“Find out who told him who we are,” Dee begged.

“How about we start over?” he asked, putting out a hand. “I’m Danny James. Like I said, I’m researching a book —“

He never had the chance to finish. Mare stomped on his toes, and when he winced and jerked his foot back, she slammed the door. Then she turned and looked at her sisters. “Well, this is another fine mess the ‘rents have gotten us into.”

Dee was frantic. That was disaster standing on their front porch. How could Mare just dismiss it like an inconvenient Mormon on a mission? “We have to find out what’s going on,” she said. Flapping her wings, she swooped over to perch on the living room windowsill.

“I don’t have to find out,” Mare said. “I don’t care. I got rid of him. He’s gone.”

“I don’t have time,” Lizzie said, picking up her book. “I have work to do. I’m really close to a breakthrough.”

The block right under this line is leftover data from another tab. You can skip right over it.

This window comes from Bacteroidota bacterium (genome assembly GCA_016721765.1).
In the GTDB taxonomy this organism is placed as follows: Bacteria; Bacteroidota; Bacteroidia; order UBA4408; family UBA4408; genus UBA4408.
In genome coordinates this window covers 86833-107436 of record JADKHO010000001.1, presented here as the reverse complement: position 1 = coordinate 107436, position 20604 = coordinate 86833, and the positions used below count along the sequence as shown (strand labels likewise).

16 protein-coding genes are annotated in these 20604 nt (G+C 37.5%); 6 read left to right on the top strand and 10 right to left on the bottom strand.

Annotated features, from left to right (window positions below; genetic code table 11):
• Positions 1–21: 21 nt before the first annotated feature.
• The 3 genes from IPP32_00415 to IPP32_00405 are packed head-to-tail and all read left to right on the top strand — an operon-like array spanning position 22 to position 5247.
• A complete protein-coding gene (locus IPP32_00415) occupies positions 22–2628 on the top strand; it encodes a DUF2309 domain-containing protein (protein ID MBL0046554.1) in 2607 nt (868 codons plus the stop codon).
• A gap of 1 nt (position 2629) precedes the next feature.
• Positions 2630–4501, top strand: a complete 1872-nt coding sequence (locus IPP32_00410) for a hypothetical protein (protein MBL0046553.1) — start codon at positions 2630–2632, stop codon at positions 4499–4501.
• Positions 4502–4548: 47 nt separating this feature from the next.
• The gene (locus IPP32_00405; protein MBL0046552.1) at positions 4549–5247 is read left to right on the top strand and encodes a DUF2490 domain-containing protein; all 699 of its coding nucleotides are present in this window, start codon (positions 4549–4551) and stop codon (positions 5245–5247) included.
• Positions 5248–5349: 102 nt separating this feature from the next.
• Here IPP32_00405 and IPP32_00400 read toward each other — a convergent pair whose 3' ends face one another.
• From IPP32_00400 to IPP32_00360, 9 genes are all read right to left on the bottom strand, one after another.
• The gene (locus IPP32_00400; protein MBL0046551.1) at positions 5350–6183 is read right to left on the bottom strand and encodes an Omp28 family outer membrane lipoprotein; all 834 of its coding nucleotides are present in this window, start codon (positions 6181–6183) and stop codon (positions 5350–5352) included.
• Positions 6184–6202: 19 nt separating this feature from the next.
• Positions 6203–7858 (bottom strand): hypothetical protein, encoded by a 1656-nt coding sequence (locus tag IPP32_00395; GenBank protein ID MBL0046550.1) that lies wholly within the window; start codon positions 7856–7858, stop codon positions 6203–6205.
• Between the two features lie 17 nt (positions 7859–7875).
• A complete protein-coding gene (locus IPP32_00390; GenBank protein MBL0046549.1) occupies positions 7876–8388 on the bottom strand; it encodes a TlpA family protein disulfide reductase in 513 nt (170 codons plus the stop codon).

“Well, I have time.” Dee stared out the front window where she could see Danny James pause out by the curb. “What if she sent him?”

“Who?” Mare asked.

Dee glared. “Xan.”

Mare shook her head. “She’s your nightmare in the closet. Let it go, Dee.”

“Open the door.” Dee ruffled her feathers, preparing to fly. “I’m going after him. Somebody has to keep an eye on him. I can do it without being caught.”

“You don’t think he’ll find an owl on his ass suspicious?” Mare asked.

“He’ll never see me.”

“How about when you change back to human form in the middle of the sidewalk and you’re naked?” Mare stopped and looked thoughtful. “Actually, men usually don’t ask questions about naked women, so you might get away with that one.”